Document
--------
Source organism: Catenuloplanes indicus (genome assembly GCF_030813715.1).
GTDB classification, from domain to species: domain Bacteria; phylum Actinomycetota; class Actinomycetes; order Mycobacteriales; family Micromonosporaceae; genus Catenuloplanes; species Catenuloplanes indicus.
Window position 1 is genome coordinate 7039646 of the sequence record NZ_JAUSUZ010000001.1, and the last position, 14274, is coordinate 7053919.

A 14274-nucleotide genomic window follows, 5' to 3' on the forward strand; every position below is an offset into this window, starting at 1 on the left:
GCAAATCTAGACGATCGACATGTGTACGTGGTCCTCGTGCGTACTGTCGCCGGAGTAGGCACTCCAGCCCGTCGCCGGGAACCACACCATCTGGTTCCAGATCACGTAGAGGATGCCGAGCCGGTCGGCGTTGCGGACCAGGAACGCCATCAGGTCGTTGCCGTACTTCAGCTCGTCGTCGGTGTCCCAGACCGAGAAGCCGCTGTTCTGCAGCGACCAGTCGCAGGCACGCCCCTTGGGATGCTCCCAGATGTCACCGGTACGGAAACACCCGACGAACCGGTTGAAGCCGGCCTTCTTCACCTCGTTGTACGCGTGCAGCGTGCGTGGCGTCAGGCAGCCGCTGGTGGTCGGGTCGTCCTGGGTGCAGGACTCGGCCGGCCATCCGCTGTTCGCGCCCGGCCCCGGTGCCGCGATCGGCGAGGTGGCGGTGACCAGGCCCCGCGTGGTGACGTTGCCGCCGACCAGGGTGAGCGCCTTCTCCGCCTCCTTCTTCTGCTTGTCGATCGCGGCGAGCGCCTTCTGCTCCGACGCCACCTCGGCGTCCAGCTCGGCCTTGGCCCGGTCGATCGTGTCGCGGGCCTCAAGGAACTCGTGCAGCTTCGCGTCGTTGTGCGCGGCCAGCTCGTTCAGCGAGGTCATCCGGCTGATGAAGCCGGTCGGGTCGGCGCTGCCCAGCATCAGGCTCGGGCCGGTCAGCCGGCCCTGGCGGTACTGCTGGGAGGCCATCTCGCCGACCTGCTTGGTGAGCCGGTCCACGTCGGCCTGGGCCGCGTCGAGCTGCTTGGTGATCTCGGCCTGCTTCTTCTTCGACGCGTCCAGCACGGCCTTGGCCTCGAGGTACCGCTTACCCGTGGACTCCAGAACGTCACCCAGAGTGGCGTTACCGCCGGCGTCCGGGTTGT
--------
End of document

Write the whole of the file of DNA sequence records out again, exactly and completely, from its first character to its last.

Source organism: Catenuloplanes indicus (genome assembly GCF_030813715.1).
GTDB classification, from domain to species: domain Bacteria; phylum Actinomycetota; class Actinomycetes; order Mycobacteriales; family Micromonosporaceae; genus Catenuloplanes; species Catenuloplanes indicus.
Window position 1 is genome coordinate 7039646 of the sequence record NZ_JAUSUZ010000001.1, and the last position, 14274, is coordinate 7053919.

A 14274-nucleotide genomic window follows, 5' to 3' on the forward strand; every position below is an offset into this window, starting at 1 on the left:
GCAAATCTAGACGATCGACATGTGTACGTGGTCCTCGTGCGTACTGTCGCCGGAGTAGGCACTCCAGCCCGTCGCCGGGAACCACACCATCTGGTTCCAGATCACGTAGAGGATGCCGAGCCGGTCGGCGTTGCGGACCAGGAACGCCATCAGGTCGTTGCCGTACTTCAGCTCGTCGTCGGTGTCCCAGACCGAGAAGCCGCTGTTCTGCAGCGACCAGTCGCAGGCACGCCCCTTGGGATGCTCCCAGATGTCACCGGTACGGAAACACCCGACGAACCGGTTGAAGCCGGCCTTCTTCACCTCGTTGTACGCGTGCAGCGTGCGTGGCGTCAGGCAGCCGCTGGTGGTCGGGTCGTCCTGGGTGCAGGACTCGGCCGGCCATCCGCTGTTCGCGCCCGGCCCCGGTGCCGCGATCGGCGAGGTGGCGGTGACCAGGCCCCGCGTGGTGACGTTGCCGCCGACCAGGGTGAGCGCCTTCTCCGCCTCCTTCTTCTGCTTGTCGATCGCGGCGAGCGCCTTCTGCTCCGACGCCACCTCGGCGTCCAGCTCGGCCTTGGCCCGGTCGATCGTGTCGCGGGCCTCAAGGAACTCGTGCAGCTTCGCGTCGTTGTGCGCGGCCAGCTCGTTCAGCGAGGTCATCCGGCTGATGAAGCCGGTCGGGTCGGCGCTGCCCAGCATCAGGCTCGGGCCGGTCAGCCGGCCCTGGCGGTACTGCTGGGAGGCCATCTCGCCGACCTGCTTGGTGAGCCGGTCCACGTCGGCCTGGGCCGCGTCGAGCTGCTTGGTGATCTCGGCCTGCTTCTTCTTCGACGCGTCCAGCACGGCCTTGGCCTCGAGGTACCGCTTACCCGTGGACTCCAGAACGTCACCCAGAGTGGCGTTACCGCCGGCGTCCGGGTTGT